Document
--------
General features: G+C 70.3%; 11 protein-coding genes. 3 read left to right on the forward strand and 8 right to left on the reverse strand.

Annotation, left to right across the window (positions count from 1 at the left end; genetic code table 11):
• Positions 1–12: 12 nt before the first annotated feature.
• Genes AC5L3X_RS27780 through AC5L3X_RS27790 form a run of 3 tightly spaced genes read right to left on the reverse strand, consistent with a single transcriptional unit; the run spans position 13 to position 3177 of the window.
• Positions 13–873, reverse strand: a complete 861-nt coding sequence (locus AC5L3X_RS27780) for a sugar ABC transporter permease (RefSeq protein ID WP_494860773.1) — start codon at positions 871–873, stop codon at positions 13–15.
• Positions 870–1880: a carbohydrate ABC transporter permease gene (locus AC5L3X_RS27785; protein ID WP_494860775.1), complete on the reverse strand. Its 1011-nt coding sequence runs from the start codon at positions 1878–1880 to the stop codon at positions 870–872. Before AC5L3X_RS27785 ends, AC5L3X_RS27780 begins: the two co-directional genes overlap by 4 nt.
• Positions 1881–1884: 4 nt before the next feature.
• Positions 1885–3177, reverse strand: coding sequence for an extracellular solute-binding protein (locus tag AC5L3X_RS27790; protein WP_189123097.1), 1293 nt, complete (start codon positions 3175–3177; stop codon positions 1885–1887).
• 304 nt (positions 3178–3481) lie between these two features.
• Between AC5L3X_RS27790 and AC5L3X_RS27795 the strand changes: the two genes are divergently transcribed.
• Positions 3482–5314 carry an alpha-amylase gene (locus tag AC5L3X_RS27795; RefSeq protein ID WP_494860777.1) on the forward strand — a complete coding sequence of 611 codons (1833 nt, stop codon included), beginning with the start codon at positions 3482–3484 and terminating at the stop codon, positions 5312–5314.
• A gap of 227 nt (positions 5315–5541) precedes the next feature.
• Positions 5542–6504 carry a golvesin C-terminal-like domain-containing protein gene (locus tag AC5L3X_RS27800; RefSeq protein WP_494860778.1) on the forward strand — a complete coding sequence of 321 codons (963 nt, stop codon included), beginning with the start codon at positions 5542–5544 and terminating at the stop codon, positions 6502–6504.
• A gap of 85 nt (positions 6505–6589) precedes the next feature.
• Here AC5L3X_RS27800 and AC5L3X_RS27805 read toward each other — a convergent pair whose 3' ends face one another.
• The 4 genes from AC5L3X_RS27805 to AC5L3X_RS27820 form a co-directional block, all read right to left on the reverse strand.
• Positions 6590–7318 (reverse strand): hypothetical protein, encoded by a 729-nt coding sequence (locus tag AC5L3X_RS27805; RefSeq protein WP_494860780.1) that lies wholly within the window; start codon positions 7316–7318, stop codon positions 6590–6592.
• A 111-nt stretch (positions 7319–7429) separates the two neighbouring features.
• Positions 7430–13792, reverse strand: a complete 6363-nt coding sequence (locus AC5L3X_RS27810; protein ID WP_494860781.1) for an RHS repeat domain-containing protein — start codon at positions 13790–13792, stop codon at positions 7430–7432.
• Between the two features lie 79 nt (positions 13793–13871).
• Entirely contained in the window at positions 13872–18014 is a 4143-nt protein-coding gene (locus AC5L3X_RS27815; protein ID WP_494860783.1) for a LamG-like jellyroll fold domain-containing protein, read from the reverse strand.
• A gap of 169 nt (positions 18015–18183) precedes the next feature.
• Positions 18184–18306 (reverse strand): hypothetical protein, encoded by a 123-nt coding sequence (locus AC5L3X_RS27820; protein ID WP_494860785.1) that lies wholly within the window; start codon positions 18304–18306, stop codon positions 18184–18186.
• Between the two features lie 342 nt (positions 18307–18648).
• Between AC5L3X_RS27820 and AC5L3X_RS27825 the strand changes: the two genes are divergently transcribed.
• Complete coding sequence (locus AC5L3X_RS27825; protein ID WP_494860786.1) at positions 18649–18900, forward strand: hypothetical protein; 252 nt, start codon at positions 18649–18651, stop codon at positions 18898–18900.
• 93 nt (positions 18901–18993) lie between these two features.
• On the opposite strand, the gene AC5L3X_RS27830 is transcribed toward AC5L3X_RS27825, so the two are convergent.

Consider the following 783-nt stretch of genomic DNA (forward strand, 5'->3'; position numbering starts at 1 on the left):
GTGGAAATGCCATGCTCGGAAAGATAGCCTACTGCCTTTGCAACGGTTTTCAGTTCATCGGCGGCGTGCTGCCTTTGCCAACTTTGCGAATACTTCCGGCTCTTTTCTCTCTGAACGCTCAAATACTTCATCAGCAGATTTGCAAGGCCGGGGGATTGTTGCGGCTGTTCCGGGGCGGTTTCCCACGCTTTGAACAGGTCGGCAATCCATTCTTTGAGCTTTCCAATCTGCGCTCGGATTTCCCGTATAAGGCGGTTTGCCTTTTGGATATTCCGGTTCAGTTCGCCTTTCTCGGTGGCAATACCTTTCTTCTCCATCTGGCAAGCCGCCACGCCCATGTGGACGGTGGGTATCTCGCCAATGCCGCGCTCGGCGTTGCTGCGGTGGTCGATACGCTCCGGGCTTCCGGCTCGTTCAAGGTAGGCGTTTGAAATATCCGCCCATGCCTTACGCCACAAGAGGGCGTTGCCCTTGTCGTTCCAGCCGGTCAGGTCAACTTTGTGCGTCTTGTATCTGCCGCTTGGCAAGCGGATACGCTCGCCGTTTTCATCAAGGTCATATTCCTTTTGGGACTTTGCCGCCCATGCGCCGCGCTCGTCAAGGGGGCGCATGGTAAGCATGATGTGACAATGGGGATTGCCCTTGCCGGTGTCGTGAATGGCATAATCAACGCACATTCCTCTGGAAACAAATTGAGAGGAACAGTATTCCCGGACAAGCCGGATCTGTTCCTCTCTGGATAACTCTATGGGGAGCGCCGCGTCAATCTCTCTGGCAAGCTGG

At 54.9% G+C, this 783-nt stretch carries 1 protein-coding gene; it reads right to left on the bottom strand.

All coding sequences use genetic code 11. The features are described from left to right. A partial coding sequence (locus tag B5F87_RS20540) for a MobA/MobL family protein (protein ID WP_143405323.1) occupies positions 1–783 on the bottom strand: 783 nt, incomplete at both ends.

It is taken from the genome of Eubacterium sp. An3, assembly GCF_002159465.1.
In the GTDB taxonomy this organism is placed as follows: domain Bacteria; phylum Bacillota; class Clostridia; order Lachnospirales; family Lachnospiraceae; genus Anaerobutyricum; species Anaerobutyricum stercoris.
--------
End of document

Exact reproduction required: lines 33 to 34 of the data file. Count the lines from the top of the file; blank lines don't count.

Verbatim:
It is taken from the genome of Eubacterium sp. An3, assembly GCF_002159465.1.
In the GTDB taxonomy this organism is placed as follows: domain Bacteria; phylum Bacillota; class Clostridia; order Lachnospirales; family Lachnospiraceae; genus Anaerobutyricum; species Anaerobutyricum stercoris.